An or­phan mem­o­ran­dum

Kathimerini English - - Front Page - BY ALEXIS PA­PACHELAS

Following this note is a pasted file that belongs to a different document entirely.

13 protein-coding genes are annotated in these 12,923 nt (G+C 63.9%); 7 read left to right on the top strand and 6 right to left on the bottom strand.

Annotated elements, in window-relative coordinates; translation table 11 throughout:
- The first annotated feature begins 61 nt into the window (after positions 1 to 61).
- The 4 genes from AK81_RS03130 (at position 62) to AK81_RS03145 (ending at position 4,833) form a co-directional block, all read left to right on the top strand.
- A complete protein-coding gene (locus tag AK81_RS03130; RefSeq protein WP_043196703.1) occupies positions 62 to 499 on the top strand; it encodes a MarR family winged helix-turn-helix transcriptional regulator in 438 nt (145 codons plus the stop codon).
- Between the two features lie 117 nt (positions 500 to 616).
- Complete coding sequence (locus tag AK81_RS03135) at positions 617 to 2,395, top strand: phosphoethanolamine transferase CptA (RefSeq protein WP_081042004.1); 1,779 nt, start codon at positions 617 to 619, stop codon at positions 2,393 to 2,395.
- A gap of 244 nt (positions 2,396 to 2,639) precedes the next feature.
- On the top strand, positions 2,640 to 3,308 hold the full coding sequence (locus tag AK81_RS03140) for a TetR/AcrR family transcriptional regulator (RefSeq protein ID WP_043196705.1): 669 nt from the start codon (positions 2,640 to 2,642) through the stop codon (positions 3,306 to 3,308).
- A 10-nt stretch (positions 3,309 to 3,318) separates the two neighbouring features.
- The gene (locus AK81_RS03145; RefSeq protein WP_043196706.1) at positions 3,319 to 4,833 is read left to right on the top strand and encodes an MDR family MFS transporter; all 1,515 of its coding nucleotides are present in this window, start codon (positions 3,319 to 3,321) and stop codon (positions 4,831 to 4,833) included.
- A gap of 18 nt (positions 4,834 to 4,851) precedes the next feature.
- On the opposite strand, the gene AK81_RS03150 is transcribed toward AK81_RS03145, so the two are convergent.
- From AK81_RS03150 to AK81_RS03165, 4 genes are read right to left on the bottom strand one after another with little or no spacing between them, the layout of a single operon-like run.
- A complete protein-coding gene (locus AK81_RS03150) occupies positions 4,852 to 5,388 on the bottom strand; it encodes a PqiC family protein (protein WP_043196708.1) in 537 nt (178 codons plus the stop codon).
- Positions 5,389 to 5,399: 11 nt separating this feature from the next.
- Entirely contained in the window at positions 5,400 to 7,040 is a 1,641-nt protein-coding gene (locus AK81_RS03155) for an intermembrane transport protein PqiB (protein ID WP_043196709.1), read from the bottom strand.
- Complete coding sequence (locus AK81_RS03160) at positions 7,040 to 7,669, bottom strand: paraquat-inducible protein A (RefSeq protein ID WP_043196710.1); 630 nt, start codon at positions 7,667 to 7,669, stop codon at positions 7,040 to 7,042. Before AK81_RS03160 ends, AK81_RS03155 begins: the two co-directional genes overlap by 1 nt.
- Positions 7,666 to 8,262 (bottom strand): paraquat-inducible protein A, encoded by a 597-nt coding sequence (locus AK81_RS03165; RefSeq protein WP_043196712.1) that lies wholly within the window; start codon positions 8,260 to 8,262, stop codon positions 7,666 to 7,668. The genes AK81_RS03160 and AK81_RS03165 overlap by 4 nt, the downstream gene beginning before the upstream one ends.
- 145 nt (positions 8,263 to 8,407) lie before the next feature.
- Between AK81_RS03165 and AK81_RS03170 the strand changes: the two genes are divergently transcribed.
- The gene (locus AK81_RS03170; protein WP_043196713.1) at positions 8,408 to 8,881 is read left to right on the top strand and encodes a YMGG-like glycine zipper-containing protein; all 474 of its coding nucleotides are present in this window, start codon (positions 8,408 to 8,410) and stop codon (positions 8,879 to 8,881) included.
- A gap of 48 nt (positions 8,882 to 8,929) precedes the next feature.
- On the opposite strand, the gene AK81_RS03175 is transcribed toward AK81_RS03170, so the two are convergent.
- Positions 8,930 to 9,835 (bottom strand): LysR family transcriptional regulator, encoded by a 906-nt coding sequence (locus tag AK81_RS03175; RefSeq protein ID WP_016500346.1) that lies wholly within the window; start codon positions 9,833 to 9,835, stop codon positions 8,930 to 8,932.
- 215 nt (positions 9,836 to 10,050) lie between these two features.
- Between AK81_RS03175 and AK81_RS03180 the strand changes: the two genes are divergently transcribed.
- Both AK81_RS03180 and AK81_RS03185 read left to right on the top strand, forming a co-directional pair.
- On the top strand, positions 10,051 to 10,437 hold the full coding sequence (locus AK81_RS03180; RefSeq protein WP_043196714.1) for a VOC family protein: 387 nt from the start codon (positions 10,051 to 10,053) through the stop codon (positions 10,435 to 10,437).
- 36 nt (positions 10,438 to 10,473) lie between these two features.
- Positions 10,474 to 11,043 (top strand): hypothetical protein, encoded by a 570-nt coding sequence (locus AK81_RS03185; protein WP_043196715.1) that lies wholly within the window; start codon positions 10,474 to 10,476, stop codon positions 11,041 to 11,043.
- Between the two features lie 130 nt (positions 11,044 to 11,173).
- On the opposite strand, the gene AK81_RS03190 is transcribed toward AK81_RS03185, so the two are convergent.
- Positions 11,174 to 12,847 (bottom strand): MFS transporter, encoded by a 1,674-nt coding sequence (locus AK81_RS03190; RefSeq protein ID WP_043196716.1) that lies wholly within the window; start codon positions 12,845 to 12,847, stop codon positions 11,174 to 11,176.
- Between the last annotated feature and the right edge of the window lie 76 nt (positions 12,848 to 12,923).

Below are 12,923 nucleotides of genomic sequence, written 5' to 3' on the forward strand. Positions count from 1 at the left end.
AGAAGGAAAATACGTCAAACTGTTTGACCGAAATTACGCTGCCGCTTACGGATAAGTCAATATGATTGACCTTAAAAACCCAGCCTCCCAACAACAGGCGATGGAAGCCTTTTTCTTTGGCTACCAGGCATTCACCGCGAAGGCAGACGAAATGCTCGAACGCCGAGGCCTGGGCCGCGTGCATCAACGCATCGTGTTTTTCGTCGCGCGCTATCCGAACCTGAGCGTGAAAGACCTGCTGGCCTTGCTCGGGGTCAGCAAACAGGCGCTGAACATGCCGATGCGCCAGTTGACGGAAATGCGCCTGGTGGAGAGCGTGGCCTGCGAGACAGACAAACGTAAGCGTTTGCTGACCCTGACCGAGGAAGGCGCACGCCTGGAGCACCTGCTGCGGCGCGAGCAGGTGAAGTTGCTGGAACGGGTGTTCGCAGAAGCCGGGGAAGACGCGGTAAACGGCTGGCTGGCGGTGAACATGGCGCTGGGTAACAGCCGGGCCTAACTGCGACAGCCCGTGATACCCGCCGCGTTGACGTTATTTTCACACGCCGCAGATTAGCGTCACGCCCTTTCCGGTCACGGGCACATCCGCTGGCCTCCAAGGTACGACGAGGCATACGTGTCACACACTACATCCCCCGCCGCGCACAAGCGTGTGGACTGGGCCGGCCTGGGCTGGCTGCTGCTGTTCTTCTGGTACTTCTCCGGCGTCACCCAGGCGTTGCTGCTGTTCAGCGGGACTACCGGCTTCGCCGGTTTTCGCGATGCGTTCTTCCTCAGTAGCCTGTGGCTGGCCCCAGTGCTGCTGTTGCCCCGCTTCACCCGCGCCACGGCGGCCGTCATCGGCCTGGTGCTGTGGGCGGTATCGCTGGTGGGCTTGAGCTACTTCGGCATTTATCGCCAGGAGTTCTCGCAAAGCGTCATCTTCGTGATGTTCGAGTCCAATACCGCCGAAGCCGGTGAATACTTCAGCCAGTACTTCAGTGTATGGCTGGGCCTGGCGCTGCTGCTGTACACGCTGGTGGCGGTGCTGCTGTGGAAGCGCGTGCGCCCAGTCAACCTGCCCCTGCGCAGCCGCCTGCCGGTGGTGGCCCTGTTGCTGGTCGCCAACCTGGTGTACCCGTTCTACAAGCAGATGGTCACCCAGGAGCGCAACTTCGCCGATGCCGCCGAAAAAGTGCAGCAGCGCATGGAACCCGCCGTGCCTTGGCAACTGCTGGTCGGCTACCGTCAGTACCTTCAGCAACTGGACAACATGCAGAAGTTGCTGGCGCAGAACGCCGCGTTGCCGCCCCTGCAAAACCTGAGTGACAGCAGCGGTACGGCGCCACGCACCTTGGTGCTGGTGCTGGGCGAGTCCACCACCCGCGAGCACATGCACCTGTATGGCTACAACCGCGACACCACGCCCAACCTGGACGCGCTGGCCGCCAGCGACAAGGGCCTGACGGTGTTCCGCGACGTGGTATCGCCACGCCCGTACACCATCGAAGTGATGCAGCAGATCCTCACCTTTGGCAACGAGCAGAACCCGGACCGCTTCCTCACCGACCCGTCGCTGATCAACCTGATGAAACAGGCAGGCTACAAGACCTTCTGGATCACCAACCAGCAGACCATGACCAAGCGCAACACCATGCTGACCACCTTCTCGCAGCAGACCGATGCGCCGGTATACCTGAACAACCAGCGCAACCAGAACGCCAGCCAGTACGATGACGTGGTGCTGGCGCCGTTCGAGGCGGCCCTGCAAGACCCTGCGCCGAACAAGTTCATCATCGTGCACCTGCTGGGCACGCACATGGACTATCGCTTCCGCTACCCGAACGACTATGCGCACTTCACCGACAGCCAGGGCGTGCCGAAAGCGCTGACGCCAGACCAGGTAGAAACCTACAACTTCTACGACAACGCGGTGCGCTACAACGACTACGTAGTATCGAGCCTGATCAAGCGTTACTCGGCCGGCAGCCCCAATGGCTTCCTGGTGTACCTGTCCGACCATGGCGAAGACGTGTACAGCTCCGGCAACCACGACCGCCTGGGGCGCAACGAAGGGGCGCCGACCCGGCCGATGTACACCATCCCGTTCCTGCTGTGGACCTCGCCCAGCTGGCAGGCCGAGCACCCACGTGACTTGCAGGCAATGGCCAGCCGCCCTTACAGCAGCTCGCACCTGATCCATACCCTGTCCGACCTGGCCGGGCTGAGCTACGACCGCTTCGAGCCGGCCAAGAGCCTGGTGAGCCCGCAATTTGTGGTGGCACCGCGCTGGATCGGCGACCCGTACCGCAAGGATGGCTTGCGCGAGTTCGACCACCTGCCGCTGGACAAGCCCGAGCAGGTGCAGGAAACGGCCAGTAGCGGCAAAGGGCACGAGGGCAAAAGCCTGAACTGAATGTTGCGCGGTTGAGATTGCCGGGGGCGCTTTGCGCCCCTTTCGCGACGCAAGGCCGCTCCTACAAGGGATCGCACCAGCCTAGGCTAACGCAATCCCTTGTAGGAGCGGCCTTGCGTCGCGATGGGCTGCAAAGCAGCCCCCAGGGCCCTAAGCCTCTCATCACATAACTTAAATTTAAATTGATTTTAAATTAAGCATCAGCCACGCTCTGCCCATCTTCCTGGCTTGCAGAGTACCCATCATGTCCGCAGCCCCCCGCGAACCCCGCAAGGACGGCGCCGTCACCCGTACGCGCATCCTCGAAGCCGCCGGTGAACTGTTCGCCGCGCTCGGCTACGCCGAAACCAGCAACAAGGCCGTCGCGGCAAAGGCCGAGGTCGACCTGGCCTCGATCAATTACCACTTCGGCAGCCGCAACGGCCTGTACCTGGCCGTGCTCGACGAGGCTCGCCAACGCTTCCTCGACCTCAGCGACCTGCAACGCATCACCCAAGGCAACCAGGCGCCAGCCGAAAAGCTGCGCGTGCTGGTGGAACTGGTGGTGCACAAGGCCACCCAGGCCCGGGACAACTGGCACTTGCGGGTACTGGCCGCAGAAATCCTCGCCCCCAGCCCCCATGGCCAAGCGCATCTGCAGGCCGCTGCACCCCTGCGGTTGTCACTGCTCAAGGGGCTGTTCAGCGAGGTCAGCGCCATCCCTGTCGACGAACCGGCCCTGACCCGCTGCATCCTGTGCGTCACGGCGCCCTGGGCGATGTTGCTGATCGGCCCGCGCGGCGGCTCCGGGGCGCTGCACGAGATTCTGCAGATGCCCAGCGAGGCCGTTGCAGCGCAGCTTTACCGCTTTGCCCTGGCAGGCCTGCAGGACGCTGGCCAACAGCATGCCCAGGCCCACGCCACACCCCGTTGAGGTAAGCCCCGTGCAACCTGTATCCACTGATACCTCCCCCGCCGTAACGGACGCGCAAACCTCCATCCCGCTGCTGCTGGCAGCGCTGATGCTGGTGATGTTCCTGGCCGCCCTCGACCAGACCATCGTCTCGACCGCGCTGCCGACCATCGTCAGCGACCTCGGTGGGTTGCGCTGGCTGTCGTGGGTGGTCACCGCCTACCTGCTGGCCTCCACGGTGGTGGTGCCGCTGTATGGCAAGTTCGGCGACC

The Greek Par­lia­ment is ex­pected to ap­prove the new bailout agree­ment, or mem­o­ran­dum, in the next cou­ple of days. Ap­proval does not of course guar­an­tee im­ple­men­ta­tion. No re­form pro­gram has ever suc­ceeded with­out the sup­port of a rel­a­tively pop­u­lar gov­ern­ment. When the gov­ern­ment does not be­lieve that the pro­gram is nec­es­sary, there is lit­tle rea­son to be­lieve that state em­ploy­ees will im­ple­ment it, or that cit­i­zens will em­brace it. When left­ist Prime Min­is­ter Alexis Tsipras openly re­jects own­er­ship of the mem­o­ran­dum, how are peo­ple ex­pected to be­lieve that its im­ple­men­ta­tion is a na­tional goal? This means that the deal will be sim­ply voted through Par­lia­ment so that Greece can pay back the ECB and the IMF, and avert a col­lapse of the bank­ing sys­tem trig­gered by cap­i­tal con­trols. SYRIZA could evolve into a new PA­SOK, but I can’t see how it could evolve into a driv­ing force for re­form. In ev­ery key as­pect of public life, SYRIZA has sided with re­ac­tionary, re­form-averse el­e­ments. That could change, in the­ory. Re­formist-minded vot­ers would, in fact, be will­ing to back Tsipras fol­low­ing the adop­tion of the mem­o­ran­dum, un­der cer­tain con­di­tions: Tsipras must be clear about his aims and about the gov­ern­ment of­fi­cials on whom he will rely. Un­til now, Tsipras has been mostly neb­u­lous about his goals and he has shown lit­tle in­cli­na­tion to make use of peo­ple be­yond nar­row par­ti­san con­tours. The new mem­o­ran­dum will fall through, or it may not even ac­tu­ally be put to work. It will re­main an or­phan mem­o­ran­dum, as it were, that will share the fate of those that went be­fore it: It will cause a storm of re­ac­tions, it will be voted on, and then it will re­main for the most part a dead let­ter. Five years on, no gov­ern­ment has suc­ceeded in build­ing its own, “Greek” mem­o­ran­dum – a plan that could mo­bi­lize the state as well as the peo­ple. Ev­ery “proud” ne­go­ti­a­tion ends up with the adop­tion of most troika de­mands. The mix­ture of po­lit­i­cal cow­ardice and poor man­age­ment has pro­duced the sorry saga we are now fa­mil­iar with. I do not want to kill the sum­mer op­ti­mism. The public wants an agree­ment, and they want sta­bil­ity. But the prob­lem will not just go away. Af­ter the elec­tions – which ev­ery­one seems to take for granted – the coun­try will switch back into un­cer­tainty mode. The state will keep its ane­mic course. The prob­lems dog­ging Greece’s real econ­omy will grow. Our or­phan mem­o­ran­dum will re­main unim­ple­mented for one, one-and-a-half months af­ter its ap­proval. Those who be­lieve that Greece will not make it are wait­ing around the cor­ner.

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